Latest Public Sector News


Increasing senior Civil Service pay by more than 1% financially unjustifiable

Senior civil servants will see their pay increase by 1% this year, as the government insisted more would be financially unjustifiable.

Greg Hands MP, chief secretary to the Treasury, announced that the government are accepting the results of the report from the Senior Salaries’ Review Body (SSRB), which recommended the pay increase and warned that the lack of pay increases could lead to recruitment problems in the public sector.

Hands said that introducing more than a 1% pay rise for the Civil Service, as well as senior members of the judiciary and armed forces, would not be compatible with the government’s efforts to reduce public spending.

He said: “Pay restraint continues to be a key part of our plan to finish fixing the public finances. Senior public sector workers, like everyone else, will have to continue playing their part, to ensure we deliver security for working people across the country.”

He added that limiting the pay rise had preserved an estimated 200,000 public sector jobs.

Dave Penman, general secretary of the FDA trade union for senior managers in the public sector, accused both the SSRB and the government of failing to go far enough.

“The SSRB has once again proposed inadequate tinkering with the pay system for senior civil servants, despite knowing that the system has failed,” he said.

“With a gender pay gap that seems cast in stone, hundreds of senior civil servants being paid less than the staff they manage and external recruits being paid an average of £20,000 more a year, it’s no wonder that morale and motivation levels remain subterranean.”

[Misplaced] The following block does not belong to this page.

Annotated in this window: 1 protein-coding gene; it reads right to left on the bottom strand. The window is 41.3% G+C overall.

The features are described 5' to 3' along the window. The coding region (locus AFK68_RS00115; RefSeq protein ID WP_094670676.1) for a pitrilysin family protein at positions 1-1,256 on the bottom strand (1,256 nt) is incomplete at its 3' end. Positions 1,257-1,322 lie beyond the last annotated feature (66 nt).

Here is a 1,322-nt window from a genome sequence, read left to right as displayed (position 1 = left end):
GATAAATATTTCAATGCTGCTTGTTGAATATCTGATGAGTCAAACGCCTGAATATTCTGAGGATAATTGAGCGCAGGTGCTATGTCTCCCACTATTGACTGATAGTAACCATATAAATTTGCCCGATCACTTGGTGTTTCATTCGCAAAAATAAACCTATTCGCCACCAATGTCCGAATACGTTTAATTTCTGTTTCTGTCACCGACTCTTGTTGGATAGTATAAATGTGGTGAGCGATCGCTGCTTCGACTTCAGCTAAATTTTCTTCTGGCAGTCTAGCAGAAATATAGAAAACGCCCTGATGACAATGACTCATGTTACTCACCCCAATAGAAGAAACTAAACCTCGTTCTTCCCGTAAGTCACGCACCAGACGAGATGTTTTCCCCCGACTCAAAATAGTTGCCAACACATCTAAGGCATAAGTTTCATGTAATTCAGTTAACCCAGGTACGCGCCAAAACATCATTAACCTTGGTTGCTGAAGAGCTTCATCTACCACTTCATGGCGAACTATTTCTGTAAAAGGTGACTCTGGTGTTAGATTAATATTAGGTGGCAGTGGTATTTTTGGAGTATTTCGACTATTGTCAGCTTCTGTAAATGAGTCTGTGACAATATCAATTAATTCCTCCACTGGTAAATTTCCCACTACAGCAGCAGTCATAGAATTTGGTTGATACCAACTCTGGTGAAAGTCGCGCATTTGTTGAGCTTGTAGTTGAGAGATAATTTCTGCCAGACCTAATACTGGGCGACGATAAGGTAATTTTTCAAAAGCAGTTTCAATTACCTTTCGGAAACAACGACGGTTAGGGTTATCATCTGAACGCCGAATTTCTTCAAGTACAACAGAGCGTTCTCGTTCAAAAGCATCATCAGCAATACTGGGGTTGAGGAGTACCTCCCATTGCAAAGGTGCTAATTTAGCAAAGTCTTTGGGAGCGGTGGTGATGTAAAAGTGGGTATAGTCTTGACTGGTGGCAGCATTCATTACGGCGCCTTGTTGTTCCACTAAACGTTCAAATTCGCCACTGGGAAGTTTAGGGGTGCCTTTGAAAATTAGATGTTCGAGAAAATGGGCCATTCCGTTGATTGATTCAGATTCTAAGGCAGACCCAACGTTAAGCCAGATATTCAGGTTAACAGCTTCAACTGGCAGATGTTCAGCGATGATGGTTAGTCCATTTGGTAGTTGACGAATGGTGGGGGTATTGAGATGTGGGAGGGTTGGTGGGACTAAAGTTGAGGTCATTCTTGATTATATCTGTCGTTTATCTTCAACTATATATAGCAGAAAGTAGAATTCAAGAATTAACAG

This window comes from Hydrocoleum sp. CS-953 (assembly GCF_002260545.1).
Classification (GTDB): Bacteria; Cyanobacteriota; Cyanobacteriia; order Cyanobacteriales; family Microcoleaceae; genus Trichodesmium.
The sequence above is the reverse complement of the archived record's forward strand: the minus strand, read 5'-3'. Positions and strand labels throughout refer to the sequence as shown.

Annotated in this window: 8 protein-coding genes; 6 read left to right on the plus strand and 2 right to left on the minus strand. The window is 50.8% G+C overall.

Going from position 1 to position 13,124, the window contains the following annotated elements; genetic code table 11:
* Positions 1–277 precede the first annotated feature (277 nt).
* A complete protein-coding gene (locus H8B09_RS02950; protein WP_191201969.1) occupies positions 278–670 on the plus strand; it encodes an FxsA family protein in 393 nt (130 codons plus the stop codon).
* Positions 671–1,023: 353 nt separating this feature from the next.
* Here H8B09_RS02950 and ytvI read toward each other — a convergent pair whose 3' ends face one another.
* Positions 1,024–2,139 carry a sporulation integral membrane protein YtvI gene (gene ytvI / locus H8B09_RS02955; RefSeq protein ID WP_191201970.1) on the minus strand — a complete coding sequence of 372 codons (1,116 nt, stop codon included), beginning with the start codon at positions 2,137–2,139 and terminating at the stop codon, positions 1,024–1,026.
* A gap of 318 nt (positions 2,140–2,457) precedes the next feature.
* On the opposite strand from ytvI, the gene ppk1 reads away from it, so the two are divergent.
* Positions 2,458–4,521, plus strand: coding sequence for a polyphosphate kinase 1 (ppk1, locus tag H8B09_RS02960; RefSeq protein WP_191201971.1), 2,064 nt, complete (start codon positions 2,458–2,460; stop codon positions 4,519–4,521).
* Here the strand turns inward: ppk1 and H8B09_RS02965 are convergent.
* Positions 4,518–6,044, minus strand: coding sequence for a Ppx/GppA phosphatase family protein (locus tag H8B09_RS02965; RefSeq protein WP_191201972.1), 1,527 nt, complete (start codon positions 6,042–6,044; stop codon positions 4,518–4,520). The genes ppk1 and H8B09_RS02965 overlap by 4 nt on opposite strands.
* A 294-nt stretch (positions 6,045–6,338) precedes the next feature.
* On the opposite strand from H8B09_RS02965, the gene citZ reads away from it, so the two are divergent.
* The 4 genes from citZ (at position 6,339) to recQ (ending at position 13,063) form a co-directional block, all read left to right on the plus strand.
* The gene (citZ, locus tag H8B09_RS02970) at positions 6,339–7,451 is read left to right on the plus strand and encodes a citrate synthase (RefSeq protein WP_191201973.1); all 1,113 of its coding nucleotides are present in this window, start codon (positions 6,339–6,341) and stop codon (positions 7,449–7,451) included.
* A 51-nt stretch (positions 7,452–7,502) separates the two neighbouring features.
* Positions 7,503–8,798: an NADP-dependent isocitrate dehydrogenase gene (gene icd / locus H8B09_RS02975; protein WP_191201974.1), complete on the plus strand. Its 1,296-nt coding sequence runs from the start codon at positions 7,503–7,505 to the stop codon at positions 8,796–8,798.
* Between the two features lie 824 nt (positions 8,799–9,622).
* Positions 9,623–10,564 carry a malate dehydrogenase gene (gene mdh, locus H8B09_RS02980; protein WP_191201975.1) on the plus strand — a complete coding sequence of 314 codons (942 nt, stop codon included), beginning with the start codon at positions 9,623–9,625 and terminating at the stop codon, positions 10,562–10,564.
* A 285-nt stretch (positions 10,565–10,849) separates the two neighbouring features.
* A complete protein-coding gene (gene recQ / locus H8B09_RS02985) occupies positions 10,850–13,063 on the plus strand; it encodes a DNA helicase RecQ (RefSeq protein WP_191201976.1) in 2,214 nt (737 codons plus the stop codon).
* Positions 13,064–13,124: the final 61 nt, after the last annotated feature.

A Public Accounts Committee report today also found that government departments’ spending on temporary staff has increased by 90% in the past five years.


There are no comments. Why not be the first?

Add your comment


public sector executive tv

more videos >

last word

The importance of openness after Grenfell

The importance of openness after Grenfell

Following the recent Grenfell Tower tragedy, Lord Porter, chairman of the LGA, argues that if the public are going to have faith in the safety testing process then everything must be out in the open more > more last word articles >

public sector focus

View all News


Building a more diverse society

05/03/2018Building a more diverse society

Karl Wilding, policy director at the National Council for Voluntary Organis... more >
Developing our future leaders

05/03/2018Developing our future leaders

Kerry Bishop, apprenticeship and qualification development manager at the L... more >


Keeping London safe

05/03/2018Keeping London safe

Theo Blackwell, London’s first-ever chief digital officer (CDO), spea... more >

the raven's daily blog

Apprenticeship levy – five myths busted

05/03/2018Apprenticeship levy – five myths busted

On the first day of National Apprenticeship Week 2018 (NAW 2018), the director of the National Apprenticeship Service, Sue Husband, challenges some of the key myths around the... more >
read more blog posts from 'the raven' >

editor's comment

25/10/2017Take a moment to celebrate

Devolution, restructuring and widespread service reform: from a journalist’s perspective, it’s never been a more exciting time to report on the public sector. That’s why I could not be more thrilled to be taking over the reins at PSE at this key juncture. There could not be a feature that more perfectly encapsulates this feeling of imminent change than the article James Palmer, mayor of Cambridgeshire and Peterborough, has penned for us on p28. In it, he highlights... read more >